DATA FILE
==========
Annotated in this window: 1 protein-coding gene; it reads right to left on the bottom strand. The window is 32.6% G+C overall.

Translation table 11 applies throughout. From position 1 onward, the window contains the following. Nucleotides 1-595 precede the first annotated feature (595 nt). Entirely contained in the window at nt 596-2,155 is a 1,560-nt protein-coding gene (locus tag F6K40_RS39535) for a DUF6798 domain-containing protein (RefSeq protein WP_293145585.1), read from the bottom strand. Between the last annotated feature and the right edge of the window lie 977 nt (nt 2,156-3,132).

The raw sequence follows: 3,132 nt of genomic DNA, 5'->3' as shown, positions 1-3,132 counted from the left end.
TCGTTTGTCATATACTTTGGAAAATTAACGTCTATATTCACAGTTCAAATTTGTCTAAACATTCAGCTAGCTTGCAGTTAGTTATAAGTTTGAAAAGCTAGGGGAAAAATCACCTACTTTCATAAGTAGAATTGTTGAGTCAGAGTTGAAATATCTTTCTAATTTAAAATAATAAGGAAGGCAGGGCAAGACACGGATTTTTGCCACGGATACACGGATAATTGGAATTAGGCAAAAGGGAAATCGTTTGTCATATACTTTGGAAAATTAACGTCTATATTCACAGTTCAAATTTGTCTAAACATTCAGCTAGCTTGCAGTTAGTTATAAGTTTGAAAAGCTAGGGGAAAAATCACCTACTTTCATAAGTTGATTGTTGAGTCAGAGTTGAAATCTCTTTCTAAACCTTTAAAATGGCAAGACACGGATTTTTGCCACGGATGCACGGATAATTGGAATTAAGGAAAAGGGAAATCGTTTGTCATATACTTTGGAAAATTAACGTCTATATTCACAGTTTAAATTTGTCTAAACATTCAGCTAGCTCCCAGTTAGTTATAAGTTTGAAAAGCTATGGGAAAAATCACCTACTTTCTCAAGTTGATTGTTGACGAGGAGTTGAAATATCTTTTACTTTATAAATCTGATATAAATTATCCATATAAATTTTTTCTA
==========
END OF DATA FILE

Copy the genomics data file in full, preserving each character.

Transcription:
Annotated in this window: 1 protein-coding gene; it reads right to left on the bottom strand. The window is 32.6% G+C overall.

Translation table 11 applies throughout. From position 1 onward, the window contains the following. Nucleotides 1-595 precede the first annotated feature (595 nt). Entirely contained in the window at nt 596-2,155 is a 1,560-nt protein-coding gene (locus tag F6K40_RS39535) for a DUF6798 domain-containing protein (RefSeq protein WP_293145585.1), read from the bottom strand. Between the last annotated feature and the right edge of the window lie 977 nt (nt 2,156-3,132).

The raw sequence follows: 3,132 nt of genomic DNA, 5'->3' as shown, positions 1-3,132 counted from the left end.
TCGTTTGTCATATACTTTGGAAAATTAACGTCTATATTCACAGTTCAAATTTGTCTAAACATTCAGCTAGCTTGCAGTTAGTTATAAGTTTGAAAAGCTAGGGGAAAAATCACCTACTTTCATAAGTAGAATTGTTGAGTCAGAGTTGAAATATCTTTCTAATTTAAAATAATAAGGAAGGCAGGGCAAGACACGGATTTTTGCCACGGATACACGGATAATTGGAATTAGGCAAAAGGGAAATCGTTTGTCATATACTTTGGAAAATTAACGTCTATATTCACAGTTCAAATTTGTCTAAACATTCAGCTAGCTTGCAGTTAGTTATAAGTTTGAAAAGCTAGGGGAAAAATCACCTACTTTCATAAGTTGATTGTTGAGTCAGAGTTGAAATCTCTTTCTAAACCTTTAAAATGGCAAGACACGGATTTTTGCCACGGATGCACGGATAATTGGAATTAAGGAAAAGGGAAATCGTTTGTCATATACTTTGGAAAATTAACGTCTATATTCACAGTTTAAATTTGTCTAAACATTCAGCTAGCTCCCAGTTAGTTATAAGTTTGAAAAGCTATGGGAAAAATCACCTACTTTCTCAAGTTGATTGTTGACGAGGAGTTGAAATATCTTTTACTTTATAAATCTGATATAAATTATCCATATAAATTTTTTCTA